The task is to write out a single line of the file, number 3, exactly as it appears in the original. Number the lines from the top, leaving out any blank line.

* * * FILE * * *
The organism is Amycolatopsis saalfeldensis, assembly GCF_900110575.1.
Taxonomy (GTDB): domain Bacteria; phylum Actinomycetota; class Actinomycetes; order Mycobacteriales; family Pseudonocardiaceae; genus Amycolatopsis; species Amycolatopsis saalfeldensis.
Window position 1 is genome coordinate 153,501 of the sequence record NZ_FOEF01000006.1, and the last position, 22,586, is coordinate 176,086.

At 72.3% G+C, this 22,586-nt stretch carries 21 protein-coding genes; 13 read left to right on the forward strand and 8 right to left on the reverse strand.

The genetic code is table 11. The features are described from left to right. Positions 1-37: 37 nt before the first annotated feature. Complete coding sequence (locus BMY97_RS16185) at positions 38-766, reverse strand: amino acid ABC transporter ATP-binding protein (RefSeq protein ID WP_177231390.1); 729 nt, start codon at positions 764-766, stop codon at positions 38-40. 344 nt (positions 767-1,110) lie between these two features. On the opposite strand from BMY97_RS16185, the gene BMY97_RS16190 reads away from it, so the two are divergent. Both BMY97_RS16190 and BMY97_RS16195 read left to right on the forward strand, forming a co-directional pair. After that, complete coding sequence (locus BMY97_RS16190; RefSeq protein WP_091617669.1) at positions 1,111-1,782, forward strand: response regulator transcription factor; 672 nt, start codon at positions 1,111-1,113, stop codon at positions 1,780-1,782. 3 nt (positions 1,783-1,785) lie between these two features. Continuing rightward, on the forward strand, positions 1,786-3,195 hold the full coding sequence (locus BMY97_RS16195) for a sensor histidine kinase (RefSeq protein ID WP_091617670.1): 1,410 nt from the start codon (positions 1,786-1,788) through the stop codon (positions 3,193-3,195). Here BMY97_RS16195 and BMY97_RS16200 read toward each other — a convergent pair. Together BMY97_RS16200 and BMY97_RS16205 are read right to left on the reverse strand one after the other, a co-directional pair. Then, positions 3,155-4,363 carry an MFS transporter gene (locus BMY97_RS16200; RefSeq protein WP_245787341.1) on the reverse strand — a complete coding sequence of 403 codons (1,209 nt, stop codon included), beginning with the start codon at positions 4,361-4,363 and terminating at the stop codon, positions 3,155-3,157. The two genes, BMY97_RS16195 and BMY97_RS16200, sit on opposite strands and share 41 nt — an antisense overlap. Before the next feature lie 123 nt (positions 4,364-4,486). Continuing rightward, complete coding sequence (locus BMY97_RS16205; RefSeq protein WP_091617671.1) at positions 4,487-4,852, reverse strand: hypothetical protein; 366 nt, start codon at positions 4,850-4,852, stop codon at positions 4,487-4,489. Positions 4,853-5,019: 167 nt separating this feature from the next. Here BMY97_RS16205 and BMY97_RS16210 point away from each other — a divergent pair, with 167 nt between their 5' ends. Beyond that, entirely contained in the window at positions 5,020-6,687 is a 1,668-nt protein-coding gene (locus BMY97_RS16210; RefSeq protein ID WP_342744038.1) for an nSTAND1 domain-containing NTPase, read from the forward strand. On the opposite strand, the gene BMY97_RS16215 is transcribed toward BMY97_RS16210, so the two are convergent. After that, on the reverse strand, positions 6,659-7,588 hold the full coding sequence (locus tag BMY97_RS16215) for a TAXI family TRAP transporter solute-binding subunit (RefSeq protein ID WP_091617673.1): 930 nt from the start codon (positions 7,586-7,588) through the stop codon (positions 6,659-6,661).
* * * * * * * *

Window position 1 is genome coordinate 153,501 of the sequence record NZ_FOEF01000006.1, and the last position, 22,586, is coordinate 176,086.